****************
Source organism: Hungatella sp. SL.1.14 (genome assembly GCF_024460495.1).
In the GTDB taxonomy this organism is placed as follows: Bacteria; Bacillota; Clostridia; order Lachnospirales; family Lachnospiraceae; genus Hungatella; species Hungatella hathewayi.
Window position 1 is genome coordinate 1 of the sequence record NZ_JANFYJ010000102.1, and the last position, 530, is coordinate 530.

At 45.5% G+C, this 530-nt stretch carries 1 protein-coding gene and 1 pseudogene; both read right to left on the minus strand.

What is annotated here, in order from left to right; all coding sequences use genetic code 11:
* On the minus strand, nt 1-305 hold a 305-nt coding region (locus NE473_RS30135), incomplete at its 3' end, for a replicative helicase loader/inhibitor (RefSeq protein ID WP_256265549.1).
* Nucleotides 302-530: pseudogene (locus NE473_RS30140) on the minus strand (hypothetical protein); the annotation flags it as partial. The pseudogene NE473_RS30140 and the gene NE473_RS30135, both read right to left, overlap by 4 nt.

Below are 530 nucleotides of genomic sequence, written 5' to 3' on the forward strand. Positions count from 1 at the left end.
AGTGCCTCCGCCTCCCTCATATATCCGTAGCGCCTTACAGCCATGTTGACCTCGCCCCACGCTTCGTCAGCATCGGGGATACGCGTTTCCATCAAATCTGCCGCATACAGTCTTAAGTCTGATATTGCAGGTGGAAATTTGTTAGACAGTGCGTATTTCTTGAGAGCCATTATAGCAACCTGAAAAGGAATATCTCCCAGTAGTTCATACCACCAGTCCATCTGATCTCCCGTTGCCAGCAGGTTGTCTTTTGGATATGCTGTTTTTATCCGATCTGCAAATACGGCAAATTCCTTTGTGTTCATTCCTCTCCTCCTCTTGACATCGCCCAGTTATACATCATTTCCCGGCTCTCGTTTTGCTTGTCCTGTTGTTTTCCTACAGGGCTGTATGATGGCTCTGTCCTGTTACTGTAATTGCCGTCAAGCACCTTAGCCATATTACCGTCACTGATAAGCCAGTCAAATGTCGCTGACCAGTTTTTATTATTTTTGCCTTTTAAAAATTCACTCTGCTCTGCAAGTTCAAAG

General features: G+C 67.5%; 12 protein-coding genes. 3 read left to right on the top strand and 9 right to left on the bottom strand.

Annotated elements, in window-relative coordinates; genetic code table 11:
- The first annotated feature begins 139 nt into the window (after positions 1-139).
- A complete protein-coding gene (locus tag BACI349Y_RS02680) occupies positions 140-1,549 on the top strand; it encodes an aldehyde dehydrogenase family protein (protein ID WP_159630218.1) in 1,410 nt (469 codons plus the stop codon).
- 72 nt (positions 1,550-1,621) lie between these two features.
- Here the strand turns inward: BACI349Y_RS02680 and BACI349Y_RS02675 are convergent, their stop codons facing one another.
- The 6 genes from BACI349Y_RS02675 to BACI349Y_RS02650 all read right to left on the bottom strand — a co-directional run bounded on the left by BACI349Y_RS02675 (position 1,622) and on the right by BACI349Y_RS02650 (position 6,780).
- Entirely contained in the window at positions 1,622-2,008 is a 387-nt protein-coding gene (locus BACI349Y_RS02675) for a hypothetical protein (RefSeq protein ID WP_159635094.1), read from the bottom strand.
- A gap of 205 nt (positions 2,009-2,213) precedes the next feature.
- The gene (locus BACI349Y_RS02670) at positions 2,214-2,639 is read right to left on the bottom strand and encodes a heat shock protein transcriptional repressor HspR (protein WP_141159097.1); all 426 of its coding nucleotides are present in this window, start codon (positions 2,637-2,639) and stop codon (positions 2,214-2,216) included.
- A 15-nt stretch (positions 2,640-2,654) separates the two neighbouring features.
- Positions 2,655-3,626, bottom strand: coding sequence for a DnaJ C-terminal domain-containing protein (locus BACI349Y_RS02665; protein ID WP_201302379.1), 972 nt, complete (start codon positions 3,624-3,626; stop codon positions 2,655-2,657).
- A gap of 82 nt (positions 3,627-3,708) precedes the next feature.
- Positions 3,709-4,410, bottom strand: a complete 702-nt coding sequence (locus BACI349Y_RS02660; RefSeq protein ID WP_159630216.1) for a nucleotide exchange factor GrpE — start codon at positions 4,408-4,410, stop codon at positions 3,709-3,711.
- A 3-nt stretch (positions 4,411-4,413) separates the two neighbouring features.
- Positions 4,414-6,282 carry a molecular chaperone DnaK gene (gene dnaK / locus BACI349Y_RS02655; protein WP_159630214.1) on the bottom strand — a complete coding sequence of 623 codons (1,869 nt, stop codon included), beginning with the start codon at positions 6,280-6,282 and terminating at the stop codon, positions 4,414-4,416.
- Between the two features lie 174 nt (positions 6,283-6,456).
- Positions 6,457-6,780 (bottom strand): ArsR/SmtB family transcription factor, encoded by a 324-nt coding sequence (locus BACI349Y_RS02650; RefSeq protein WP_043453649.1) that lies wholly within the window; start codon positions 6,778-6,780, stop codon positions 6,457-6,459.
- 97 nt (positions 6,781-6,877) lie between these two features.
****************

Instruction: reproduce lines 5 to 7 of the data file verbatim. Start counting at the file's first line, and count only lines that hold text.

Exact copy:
What is annotated here, in order from left to right; all coding sequences use genetic code 11:
* On the minus strand, nt 1-305 hold a 305-nt coding region (locus NE473_RS30135), incomplete at its 3' end, for a replicative helicase loader/inhibitor (RefSeq protein ID WP_256265549.1).
* Nucleotides 302-530: pseudogene (locus NE473_RS30140) on the minus strand (hypothetical protein); the annotation flags it as partial. The pseudogene NE473_RS30140 and the gene NE473_RS30135, both read right to left, overlap by 4 nt.